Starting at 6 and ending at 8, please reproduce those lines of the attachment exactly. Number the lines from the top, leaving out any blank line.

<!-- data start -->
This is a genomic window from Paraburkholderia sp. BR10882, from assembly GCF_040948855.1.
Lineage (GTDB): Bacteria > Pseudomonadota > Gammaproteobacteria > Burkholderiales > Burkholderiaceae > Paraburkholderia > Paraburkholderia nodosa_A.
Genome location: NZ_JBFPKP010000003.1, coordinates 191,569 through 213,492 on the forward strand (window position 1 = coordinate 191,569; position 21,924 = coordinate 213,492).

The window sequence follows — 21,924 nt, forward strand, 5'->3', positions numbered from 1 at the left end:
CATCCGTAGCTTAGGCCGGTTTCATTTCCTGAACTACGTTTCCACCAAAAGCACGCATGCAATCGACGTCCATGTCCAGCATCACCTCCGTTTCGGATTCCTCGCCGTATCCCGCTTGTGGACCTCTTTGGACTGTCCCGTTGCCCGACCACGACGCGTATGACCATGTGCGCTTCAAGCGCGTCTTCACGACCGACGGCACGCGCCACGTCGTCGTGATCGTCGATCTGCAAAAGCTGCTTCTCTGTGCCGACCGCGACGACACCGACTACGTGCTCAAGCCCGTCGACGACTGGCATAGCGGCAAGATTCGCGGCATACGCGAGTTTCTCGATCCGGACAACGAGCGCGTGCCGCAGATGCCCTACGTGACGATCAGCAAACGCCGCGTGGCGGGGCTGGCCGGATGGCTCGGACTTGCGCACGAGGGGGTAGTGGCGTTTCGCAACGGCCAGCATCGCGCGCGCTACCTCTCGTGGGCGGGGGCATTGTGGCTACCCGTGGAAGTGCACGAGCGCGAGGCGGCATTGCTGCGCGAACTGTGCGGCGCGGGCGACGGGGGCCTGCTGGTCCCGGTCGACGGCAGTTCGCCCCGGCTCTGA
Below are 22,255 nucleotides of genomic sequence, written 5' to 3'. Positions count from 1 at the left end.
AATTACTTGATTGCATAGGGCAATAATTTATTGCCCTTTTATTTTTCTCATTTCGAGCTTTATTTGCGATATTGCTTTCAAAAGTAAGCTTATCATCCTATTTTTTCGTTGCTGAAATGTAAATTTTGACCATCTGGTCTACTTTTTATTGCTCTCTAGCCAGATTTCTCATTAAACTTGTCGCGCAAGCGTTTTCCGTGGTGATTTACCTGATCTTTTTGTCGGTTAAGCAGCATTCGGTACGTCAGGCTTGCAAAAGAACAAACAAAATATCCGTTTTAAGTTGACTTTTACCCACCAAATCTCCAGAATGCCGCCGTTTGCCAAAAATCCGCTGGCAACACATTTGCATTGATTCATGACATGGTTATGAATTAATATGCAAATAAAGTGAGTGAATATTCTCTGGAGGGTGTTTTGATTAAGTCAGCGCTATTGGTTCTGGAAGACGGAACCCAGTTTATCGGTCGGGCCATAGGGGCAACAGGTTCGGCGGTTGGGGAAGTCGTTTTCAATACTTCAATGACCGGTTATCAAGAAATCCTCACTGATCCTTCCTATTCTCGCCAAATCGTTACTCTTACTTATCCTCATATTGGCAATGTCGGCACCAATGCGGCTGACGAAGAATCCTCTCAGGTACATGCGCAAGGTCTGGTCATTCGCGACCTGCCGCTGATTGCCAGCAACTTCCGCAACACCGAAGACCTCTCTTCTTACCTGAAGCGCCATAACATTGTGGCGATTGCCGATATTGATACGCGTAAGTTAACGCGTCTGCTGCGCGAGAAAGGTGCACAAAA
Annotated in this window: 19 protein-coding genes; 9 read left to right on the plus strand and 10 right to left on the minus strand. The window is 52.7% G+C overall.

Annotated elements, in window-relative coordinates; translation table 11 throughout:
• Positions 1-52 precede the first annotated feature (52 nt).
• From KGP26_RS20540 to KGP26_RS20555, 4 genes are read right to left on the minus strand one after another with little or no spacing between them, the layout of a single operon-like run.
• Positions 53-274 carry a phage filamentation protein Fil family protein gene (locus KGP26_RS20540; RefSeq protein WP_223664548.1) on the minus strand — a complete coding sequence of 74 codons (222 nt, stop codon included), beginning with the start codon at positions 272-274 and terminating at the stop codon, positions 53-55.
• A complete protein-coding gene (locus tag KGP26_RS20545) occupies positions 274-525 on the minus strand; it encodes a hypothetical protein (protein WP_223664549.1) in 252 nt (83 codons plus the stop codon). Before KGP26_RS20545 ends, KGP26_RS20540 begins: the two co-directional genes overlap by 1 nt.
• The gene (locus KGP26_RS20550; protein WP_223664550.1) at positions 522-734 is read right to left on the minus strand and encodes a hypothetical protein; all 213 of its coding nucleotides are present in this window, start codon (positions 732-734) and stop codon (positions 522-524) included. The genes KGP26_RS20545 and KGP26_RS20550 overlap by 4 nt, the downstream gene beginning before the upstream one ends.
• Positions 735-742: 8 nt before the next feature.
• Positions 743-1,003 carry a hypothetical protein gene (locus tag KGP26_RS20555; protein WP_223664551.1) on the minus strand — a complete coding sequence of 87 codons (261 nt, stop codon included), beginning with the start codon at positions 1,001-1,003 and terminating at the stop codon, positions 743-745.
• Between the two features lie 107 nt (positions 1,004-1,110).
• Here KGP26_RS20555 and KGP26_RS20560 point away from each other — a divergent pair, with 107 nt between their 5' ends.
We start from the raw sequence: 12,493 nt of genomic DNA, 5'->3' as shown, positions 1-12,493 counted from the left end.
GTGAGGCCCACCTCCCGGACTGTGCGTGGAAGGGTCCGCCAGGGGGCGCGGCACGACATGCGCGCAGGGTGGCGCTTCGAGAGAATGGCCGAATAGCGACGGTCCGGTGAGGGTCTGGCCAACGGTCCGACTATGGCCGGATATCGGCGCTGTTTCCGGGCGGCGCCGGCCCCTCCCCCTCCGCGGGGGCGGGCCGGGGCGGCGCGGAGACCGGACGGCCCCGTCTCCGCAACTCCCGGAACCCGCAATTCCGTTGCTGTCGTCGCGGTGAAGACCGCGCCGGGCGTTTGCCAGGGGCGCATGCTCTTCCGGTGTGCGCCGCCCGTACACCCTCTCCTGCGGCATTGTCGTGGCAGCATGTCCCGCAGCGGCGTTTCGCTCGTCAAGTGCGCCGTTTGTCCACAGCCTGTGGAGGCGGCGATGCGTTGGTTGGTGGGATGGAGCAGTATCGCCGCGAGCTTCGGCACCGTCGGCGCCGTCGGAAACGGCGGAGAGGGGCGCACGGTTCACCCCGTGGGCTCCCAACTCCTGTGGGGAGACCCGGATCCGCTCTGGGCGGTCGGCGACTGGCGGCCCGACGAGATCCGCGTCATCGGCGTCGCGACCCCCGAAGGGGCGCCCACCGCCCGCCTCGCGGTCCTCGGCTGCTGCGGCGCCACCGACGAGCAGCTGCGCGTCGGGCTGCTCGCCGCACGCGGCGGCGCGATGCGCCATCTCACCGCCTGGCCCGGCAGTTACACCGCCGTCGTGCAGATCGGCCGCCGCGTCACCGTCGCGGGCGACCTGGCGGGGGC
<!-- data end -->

Below are 22,255 nucleotides of genomic sequence, written 5' to 3'. Positions count from 1 at the left end.
AATTACTTGATTGCATAGGGCAATAATTTATTGCCCTTTTATTTTTCTCATTTCGAGCTTTATTTGCGATATTGCTTTCAAAAGTAAGCTTATCATCCTATTTTTTCGTTGCTGAAATGTAAATTTTGACCATCTGGTCTACTTTTTATTGCTCTCTAGCCAGATTTCTCATTAAACTTGTCGCGCAAGCGTTTTCCGTGGTGATTTACCTGATCTTTTTGTCGGTTAAGCAGCATTCGGTACGTCAGGCTTGCAAAAGAACAAACAAAATATCCGTTTTAAGTTGACTTTTACCCACCAAATCTCCAGAATGCCGCCGTTTGCCAAAAATCCGCTGGCAACACATTTGCATTGATTCATGACATGGTTATGAATTAATATGCAAATAAAGTGAGTGAATATTCTCTGGAGGGTGTTTTGATTAAGTCAGCGCTATTGGTTCTGGAAGACGGAACCCAGTTTATCGGTCGGGCCATAGGGGCAACAGGTTCGGCGGTTGGGGAAGTCGTTTTCAATACTTCAATGACCGGTTATCAAGAAATCCTCACTGATCCTTCCTATTCTCGCCAAATCGTTACTCTTACTTATCCTCATATTGGCAATGTCGGCACCAATGCGGCTGACGAAGAATCCTCTCAGGTACATGCGCAAGGTCTGGTCATTCGCGACCTGCCGCTGATTGCCAGCAACTTCCGCAACACCGAAGACCTCTCTTCTTACCTGAAGCGCCATAACATTGTGGCGATTGCCGATATTGATACGCGTAAGTTAACGCGTCTGCTGCGCGAGAAAGGTGCACAAAA
Annotated in this window: 19 protein-coding genes; 9 read left to right on the plus strand and 10 right to left on the minus strand. The window is 52.7% G+C overall.